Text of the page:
City of St. Augustine bans release of balloons into the air

ST. AUGUSTINE, Fla. — The City of St. Augustine is taking steps to protect the environment and wildlife from balloons.

You wouldn’t expect balloons to bring anything but joy. In reality, these party favors can do some serious damage to the environment.

“Ultimately what they do is they end up, mostly, a lot of times, in the waterways,” City of St. Augustine Commissioner Barbara Blonder said.

Balloons also pose a danger to life on and off the coast.

“It’s a shiny object, it’s going to attract [their] attention; mylar balloons in particular will attract the attention of the sea turtle, for example, because many of our sea turtles mistake them for food,” Blonder said.

Now, a new city ordinance in St. Augustine is banning the intentional release of helium balloons in the air within city limits, calling balloons “one of the most common and destructive forms of floating garbage.”

Individuals can be fined $100 for doing so.

“The idea really is to educate people, though, not to be punitive, not to punish people,” Blonder said.

Officials believe prohibiting the release of balloons will protect the land, air and waters of the city.

Volunteers on the Litter Gitter, a program of Matanzas Riverkeeper, collect up to several hundred pounds of trash a week. A lot of that trash comes from deflated balloons, which can be deadly for marine animals.

“What comes up must come down. So once these things float around for a while, they eventually pop and they end up falling down either in our natural areas or in our rivers and streams,” Matanzas Riverkeeper Jen Lomberk said.

Experts said balloons are the deadliest debris for sea birds and the third deadliest to sea turtles and marine mammals. Countless animals become entangled in the string or try to ingest the balloon itself. Sea turtles mistake deflated balloons for jellyfish.

“Obviously, they’re not able to digest them, so they get caught up in their digestive tract and can either cause the animal to become ill or eventually die,” Lomberk said.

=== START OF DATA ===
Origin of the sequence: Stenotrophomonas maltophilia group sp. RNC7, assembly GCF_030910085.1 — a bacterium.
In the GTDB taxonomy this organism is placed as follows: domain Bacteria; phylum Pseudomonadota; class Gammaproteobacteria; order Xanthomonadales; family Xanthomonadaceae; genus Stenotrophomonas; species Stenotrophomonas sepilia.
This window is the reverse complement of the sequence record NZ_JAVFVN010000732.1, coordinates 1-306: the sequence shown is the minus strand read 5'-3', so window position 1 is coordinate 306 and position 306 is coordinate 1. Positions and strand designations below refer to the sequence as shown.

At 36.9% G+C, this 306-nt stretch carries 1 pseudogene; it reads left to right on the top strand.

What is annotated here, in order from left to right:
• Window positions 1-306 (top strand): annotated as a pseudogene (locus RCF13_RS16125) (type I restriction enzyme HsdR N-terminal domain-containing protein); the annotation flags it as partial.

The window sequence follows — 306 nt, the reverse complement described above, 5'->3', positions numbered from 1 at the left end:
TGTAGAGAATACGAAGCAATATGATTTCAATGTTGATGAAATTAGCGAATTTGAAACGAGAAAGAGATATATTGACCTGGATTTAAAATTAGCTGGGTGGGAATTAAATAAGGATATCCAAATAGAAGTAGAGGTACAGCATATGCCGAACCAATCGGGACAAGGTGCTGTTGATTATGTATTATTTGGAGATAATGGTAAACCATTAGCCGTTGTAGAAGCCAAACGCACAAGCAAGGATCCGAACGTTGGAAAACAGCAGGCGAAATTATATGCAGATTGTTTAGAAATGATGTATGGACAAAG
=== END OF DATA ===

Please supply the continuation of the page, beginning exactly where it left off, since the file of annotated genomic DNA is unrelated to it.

Conservation officials showed us hundreds of balloons collected in area waterways.

“It’s really just the tip of the iceberg, the balloons that I sent you pictures of,” St. Johns Soil and Water Conservation District Chairman Nicole Crosby said.

The work doesn’t stop in St. Augustine. The next step: the entire county and eventually the state of Florida.

“I’ve been collecting these signed petitions so citizens that live in St. Johns County, and (who are) over the age of 18, I’m asking to sign these petitions,” Crosby said.

You can find the petition here.

Officials ask you to print it out, fill it out, and email it to info@NeverEndangerSeaTurtles.com or mail it to N.E.S.T., P.O. BOX 2111, Ponte Vedra Beach, FL 32004.

The Litter Gitter

City of St. Augustine Memorandum

QUICK FACTS:

  • A new city ordinance in St. Augustine is banning the intentional release of helium balloons in the air within city limits, calling balloons “one of the most common and destructive forms of floating garbage.”
  • Officials believe prohibiting the release of balloons will protect the land, air, and waters of the city.
  • Experts say balloons are the most deadly debris for sea birds and the third most deadly to sea turtles and marine mammals.
  • Latex and mylar balloons kill countless animals that become entangled in the string or try to ingest the balloon itself.